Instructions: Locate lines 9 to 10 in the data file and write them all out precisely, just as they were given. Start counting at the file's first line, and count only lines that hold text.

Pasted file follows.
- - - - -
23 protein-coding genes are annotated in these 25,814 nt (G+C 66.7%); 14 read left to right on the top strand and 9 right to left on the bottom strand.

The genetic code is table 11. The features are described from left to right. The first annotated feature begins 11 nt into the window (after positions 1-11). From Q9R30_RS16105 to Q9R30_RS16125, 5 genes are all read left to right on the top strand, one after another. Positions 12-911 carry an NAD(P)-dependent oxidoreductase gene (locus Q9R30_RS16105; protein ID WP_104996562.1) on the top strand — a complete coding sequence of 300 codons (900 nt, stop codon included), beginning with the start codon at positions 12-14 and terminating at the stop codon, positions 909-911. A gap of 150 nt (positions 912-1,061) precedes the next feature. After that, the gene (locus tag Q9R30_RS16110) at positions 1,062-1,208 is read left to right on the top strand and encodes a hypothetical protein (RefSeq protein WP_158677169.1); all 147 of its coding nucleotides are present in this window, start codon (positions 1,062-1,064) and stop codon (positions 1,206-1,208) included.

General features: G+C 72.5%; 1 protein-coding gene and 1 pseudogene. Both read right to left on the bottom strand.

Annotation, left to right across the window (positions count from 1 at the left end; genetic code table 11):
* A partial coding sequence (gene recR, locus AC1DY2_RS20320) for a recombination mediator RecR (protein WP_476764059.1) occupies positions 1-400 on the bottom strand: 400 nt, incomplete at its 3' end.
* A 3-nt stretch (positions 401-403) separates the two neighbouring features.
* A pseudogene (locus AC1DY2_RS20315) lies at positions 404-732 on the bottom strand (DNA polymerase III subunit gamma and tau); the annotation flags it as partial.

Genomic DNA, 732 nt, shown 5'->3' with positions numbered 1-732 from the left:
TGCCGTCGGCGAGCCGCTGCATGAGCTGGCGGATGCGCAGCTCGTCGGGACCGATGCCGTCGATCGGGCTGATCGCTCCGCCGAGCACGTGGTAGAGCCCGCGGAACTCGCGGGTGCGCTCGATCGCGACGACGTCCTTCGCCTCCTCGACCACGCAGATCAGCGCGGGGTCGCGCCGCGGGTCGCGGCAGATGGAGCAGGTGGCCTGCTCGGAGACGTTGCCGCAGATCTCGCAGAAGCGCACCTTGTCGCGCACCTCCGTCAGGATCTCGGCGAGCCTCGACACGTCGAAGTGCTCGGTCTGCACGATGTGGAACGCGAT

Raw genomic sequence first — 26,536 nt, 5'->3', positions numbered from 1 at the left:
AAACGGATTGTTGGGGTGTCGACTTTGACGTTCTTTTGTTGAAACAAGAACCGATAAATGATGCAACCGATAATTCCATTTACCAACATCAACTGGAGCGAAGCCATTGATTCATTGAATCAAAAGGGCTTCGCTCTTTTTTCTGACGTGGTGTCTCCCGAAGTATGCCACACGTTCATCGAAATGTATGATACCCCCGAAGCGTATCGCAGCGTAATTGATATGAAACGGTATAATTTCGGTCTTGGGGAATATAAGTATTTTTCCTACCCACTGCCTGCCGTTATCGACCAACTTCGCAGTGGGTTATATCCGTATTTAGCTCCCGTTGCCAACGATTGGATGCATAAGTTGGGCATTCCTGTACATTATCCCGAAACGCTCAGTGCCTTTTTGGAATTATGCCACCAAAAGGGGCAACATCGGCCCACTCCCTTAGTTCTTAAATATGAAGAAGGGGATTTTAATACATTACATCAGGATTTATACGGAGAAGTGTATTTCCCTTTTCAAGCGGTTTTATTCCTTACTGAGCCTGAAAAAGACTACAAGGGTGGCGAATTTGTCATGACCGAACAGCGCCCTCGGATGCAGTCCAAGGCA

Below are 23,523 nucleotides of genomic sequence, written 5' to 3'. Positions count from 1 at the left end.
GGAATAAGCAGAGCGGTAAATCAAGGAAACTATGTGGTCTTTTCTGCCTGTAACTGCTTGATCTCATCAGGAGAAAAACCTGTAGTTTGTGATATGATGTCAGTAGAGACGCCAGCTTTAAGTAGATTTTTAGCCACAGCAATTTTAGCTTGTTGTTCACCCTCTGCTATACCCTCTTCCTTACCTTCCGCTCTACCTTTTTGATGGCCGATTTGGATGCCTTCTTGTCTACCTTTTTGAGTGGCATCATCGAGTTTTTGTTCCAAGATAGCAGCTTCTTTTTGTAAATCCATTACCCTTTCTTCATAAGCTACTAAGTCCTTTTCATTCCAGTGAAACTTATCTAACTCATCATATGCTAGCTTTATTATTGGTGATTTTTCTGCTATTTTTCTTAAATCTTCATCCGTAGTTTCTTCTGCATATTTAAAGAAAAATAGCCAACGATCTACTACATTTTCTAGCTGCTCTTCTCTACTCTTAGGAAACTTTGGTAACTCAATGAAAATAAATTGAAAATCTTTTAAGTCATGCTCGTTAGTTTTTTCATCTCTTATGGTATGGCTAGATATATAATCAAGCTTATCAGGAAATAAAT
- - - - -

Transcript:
TGCCGTCGGCGAGCCGCTGCATGAGCTGGCGGATGCGCAGCTCGTCGGGACCGATGCCGTCGATCGGGCTGATCGCTCCGCCGAGCACGTGGTAGAGCCCGCGGAACTCGCGGGTGCGCTCGATCGCGACGACGTCCTTCGCCTCCTCGACCACGCAGATCAGCGCGGGGTCGCGCCGCGGGTCGCGGCAGATGGAGCAGGTGGCCTGCTCGGAGACGTTGCCGCAGATCTCGCAGAAGCGCACCTTGTCGCGCACCTCCGTCAGGATCTCGGCGAGCCTCGACACGTCGAAGTGCTCGGTCTGCACGATGTGGAACGCGAT

Raw genomic sequence first — 26,536 nt, 5'->3', positions numbered from 1 at the left: